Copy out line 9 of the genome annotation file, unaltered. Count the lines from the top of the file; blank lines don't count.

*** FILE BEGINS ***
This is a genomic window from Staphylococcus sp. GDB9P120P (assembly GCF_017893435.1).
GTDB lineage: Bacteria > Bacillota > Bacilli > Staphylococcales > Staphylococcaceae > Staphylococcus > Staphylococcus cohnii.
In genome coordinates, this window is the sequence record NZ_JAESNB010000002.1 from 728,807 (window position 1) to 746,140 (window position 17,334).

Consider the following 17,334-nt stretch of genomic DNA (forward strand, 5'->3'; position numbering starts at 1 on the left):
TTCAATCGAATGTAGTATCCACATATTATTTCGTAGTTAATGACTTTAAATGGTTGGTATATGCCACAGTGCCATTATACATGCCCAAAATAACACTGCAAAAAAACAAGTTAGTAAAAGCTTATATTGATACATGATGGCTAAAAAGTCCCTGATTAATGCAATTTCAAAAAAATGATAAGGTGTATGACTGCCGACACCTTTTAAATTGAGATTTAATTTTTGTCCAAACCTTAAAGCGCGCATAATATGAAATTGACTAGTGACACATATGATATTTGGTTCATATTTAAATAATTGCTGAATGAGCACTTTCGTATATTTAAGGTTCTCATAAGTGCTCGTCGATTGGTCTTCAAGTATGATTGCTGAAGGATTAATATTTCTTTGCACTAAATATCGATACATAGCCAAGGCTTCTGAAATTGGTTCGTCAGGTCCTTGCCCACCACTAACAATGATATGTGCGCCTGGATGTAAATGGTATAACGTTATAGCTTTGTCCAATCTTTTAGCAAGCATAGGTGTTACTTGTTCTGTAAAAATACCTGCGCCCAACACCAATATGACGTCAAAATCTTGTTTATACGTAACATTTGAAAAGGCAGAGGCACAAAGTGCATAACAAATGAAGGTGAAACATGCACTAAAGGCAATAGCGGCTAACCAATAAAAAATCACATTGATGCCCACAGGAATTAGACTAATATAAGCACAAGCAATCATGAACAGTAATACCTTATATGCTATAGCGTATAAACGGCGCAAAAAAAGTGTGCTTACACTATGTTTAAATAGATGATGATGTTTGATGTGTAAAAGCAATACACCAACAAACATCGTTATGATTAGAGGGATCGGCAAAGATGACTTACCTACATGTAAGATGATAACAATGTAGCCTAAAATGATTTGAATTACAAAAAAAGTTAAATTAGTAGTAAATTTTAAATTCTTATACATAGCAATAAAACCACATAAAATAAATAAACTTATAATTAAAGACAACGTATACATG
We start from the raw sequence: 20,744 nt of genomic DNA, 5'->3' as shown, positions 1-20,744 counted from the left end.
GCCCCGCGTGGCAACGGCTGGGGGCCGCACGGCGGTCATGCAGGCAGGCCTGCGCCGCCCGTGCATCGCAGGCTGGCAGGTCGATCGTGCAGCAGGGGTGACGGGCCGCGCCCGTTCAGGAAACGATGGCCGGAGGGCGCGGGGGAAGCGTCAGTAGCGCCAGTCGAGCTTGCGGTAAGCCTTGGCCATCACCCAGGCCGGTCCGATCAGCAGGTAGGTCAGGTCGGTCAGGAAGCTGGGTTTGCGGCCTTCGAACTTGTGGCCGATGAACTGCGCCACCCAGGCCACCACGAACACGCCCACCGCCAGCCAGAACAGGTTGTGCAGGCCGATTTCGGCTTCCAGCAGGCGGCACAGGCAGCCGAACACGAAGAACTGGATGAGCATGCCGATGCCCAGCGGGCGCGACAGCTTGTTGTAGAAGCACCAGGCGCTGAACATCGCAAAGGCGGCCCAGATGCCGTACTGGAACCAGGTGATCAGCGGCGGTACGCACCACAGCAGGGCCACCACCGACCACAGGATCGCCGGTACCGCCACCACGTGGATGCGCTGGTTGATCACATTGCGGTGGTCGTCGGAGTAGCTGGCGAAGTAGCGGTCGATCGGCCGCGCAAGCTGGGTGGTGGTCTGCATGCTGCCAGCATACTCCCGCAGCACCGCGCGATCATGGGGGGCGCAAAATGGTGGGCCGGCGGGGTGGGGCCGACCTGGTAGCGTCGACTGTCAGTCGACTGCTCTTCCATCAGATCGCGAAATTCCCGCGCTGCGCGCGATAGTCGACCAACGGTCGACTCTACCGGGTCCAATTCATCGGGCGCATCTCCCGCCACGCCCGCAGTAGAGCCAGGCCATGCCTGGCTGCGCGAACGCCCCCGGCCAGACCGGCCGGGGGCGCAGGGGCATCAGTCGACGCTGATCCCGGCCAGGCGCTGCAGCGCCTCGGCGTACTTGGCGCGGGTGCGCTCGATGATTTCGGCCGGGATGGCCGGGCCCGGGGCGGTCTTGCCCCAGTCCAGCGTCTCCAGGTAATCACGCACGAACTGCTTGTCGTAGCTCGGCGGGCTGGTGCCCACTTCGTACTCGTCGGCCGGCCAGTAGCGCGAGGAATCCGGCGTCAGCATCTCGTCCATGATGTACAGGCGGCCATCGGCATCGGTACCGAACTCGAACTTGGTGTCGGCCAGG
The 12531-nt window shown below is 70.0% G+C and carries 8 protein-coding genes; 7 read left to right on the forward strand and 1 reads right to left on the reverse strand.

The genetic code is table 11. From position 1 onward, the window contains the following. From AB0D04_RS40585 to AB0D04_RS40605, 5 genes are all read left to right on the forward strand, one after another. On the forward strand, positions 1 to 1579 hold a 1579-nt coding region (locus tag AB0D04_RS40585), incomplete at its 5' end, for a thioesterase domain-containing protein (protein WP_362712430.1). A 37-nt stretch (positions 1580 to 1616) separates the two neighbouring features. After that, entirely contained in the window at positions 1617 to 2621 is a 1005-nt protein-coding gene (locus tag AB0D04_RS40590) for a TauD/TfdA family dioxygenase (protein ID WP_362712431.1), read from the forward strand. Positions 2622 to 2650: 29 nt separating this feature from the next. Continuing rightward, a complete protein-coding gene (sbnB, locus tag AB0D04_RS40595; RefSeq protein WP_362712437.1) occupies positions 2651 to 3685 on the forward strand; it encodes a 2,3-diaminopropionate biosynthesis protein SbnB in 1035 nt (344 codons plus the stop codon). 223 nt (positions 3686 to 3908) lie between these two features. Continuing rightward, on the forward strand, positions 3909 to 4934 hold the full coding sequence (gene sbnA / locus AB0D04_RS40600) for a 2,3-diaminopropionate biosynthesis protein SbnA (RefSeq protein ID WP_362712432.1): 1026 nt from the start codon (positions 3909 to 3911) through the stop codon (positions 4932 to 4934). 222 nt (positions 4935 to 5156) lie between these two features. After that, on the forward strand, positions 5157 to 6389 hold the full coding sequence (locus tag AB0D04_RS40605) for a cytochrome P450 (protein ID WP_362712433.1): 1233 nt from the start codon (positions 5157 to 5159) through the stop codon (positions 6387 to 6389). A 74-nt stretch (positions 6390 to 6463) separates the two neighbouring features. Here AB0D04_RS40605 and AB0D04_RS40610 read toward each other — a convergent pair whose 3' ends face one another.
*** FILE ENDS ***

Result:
The genetic code is table 11. From position 1 onward, the window contains the following. From AB0D04_RS40585 to AB0D04_RS40605, 5 genes are all read left to right on the forward strand, one after another. On the forward strand, positions 1 to 1579 hold a 1579-nt coding region (locus tag AB0D04_RS40585), incomplete at its 5' end, for a thioesterase domain-containing protein (protein WP_362712430.1). A 37-nt stretch (positions 1580 to 1616) separates the two neighbouring features. After that, entirely contained in the window at positions 1617 to 2621 is a 1005-nt protein-coding gene (locus tag AB0D04_RS40590) for a TauD/TfdA family dioxygenase (protein ID WP_362712431.1), read from the forward strand. Positions 2622 to 2650: 29 nt separating this feature from the next. Continuing rightward, a complete protein-coding gene (sbnB, locus tag AB0D04_RS40595; RefSeq protein WP_362712437.1) occupies positions 2651 to 3685 on the forward strand; it encodes a 2,3-diaminopropionate biosynthesis protein SbnB in 1035 nt (344 codons plus the stop codon). 223 nt (positions 3686 to 3908) lie between these two features. Continuing rightward, on the forward strand, positions 3909 to 4934 hold the full coding sequence (gene sbnA / locus AB0D04_RS40600) for a 2,3-diaminopropionate biosynthesis protein SbnA (RefSeq protein ID WP_362712432.1): 1026 nt from the start codon (positions 3909 to 3911) through the stop codon (positions 4932 to 4934). 222 nt (positions 4935 to 5156) lie between these two features. After that, on the forward strand, positions 5157 to 6389 hold the full coding sequence (locus tag AB0D04_RS40605) for a cytochrome P450 (protein ID WP_362712433.1): 1233 nt from the start codon (positions 5157 to 5159) through the stop codon (positions 6387 to 6389). A 74-nt stretch (positions 6390 to 6463) separates the two neighbouring features. Here AB0D04_RS40605 and AB0D04_RS40610 read toward each other — a convergent pair whose 3' ends face one another.